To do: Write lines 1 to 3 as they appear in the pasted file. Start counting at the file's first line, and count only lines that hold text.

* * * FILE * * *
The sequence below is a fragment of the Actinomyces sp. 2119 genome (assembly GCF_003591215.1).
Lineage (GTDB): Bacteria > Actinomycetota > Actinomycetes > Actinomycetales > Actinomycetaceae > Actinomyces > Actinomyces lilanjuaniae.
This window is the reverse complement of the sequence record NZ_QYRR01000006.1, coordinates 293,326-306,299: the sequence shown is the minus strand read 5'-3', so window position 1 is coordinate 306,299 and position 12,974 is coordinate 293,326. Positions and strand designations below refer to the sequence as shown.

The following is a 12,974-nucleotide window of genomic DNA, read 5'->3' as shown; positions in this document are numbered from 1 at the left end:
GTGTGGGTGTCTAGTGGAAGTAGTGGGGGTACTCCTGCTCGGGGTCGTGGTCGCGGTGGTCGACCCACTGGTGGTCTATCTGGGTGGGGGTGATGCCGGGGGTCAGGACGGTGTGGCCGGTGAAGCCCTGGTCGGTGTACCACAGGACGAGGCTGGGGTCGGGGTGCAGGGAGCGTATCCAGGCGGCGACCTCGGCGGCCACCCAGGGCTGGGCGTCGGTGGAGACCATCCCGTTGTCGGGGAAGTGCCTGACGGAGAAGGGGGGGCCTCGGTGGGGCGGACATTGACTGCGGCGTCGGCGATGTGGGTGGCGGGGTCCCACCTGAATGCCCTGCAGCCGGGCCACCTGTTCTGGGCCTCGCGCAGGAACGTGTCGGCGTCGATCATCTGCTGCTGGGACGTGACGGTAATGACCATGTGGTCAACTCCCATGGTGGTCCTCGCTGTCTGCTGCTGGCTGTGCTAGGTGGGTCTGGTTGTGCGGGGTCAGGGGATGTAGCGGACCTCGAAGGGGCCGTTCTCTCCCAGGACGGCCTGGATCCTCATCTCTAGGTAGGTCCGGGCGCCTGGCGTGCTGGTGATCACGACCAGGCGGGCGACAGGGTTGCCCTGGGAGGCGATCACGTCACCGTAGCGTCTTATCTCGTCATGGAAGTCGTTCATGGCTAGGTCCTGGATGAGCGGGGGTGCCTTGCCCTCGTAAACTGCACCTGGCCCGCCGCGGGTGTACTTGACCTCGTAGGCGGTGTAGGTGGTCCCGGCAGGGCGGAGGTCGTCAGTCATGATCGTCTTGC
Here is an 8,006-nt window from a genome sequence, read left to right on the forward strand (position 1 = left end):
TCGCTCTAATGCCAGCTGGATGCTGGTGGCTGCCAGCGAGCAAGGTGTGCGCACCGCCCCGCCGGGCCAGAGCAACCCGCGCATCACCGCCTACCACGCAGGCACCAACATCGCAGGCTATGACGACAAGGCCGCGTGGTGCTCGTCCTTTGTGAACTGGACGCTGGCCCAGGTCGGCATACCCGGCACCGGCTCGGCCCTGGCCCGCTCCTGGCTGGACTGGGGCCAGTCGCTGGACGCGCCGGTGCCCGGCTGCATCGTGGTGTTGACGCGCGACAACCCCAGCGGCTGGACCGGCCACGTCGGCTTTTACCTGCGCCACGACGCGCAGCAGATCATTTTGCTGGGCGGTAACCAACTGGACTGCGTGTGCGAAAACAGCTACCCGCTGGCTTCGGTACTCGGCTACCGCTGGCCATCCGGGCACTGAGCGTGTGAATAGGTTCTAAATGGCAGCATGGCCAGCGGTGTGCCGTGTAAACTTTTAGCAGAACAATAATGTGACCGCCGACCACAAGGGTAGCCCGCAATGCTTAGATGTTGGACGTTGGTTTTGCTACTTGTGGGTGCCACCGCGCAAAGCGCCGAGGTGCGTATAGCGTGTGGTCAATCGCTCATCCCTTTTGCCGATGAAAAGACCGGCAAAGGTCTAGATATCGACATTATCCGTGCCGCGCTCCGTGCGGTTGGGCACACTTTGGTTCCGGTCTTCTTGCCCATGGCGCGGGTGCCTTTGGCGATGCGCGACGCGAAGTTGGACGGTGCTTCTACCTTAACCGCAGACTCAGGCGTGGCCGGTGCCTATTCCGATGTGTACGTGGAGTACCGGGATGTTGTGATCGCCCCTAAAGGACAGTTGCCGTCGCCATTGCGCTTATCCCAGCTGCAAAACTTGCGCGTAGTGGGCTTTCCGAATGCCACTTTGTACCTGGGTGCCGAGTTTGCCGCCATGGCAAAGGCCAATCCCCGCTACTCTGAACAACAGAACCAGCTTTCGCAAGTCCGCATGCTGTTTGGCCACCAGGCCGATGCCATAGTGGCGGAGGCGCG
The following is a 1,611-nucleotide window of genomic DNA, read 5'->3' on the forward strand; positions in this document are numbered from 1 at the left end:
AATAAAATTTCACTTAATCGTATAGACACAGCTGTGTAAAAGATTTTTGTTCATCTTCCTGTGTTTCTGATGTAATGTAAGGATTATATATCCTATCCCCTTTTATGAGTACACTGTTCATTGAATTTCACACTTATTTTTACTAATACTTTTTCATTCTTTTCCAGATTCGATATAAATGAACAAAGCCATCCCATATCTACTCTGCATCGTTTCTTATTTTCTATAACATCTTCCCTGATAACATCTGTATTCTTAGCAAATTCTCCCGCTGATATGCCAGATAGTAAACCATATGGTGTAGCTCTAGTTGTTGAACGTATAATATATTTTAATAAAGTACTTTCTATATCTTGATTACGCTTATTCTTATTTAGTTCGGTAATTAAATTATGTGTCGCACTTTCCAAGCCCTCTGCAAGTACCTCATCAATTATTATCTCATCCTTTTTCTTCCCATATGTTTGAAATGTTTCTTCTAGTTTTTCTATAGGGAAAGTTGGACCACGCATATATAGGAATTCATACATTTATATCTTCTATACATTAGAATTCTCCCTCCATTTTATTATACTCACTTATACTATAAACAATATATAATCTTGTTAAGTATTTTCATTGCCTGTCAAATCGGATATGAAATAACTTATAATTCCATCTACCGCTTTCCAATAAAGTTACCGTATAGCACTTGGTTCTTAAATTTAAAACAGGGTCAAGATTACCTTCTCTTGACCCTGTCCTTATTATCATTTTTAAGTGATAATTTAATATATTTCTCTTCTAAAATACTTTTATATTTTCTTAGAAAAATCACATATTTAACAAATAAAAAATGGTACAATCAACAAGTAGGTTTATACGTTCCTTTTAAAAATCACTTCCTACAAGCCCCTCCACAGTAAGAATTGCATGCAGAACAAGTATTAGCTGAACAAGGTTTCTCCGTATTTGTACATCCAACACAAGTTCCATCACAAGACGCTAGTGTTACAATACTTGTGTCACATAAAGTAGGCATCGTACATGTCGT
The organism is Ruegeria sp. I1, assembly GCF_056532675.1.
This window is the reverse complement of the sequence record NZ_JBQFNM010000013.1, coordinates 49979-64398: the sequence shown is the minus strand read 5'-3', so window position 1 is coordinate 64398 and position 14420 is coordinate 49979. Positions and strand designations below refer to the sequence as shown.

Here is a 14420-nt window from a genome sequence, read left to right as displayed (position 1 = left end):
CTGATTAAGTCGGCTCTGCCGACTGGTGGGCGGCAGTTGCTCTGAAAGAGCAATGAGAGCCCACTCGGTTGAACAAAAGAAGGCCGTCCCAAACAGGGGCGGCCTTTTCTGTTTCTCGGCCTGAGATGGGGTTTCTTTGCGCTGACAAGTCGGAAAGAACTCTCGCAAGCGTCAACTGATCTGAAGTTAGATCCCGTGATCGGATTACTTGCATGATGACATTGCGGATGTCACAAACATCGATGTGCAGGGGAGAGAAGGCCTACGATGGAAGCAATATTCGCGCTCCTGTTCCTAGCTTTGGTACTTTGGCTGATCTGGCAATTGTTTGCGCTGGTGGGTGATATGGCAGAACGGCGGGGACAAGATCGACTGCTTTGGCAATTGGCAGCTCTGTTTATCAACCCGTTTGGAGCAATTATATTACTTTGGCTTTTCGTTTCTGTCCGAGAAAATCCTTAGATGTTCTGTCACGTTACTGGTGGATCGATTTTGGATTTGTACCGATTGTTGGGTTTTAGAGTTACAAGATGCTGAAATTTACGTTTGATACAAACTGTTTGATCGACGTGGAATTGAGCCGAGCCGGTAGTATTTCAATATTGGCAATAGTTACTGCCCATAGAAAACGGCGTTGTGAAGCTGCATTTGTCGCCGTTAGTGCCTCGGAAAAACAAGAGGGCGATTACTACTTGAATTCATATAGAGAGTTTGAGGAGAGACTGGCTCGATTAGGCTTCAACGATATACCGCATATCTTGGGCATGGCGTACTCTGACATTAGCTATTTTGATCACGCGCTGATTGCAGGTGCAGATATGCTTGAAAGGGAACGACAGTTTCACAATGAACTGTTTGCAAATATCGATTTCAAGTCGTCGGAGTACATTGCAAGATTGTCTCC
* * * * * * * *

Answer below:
The sequence below is a fragment of the Actinomyces sp. 2119 genome (assembly GCF_003591215.1).
Lineage (GTDB): Bacteria > Actinomycetota > Actinomycetes > Actinomycetales > Actinomycetaceae > Actinomyces > Actinomyces lilanjuaniae.
This window is the reverse complement of the sequence record NZ_QYRR01000006.1, coordinates 293,326-306,299: the sequence shown is the minus strand read 5'-3', so window position 1 is coordinate 306,299 and position 12,974 is coordinate 293,326. Positions and strand designations below refer to the sequence as shown.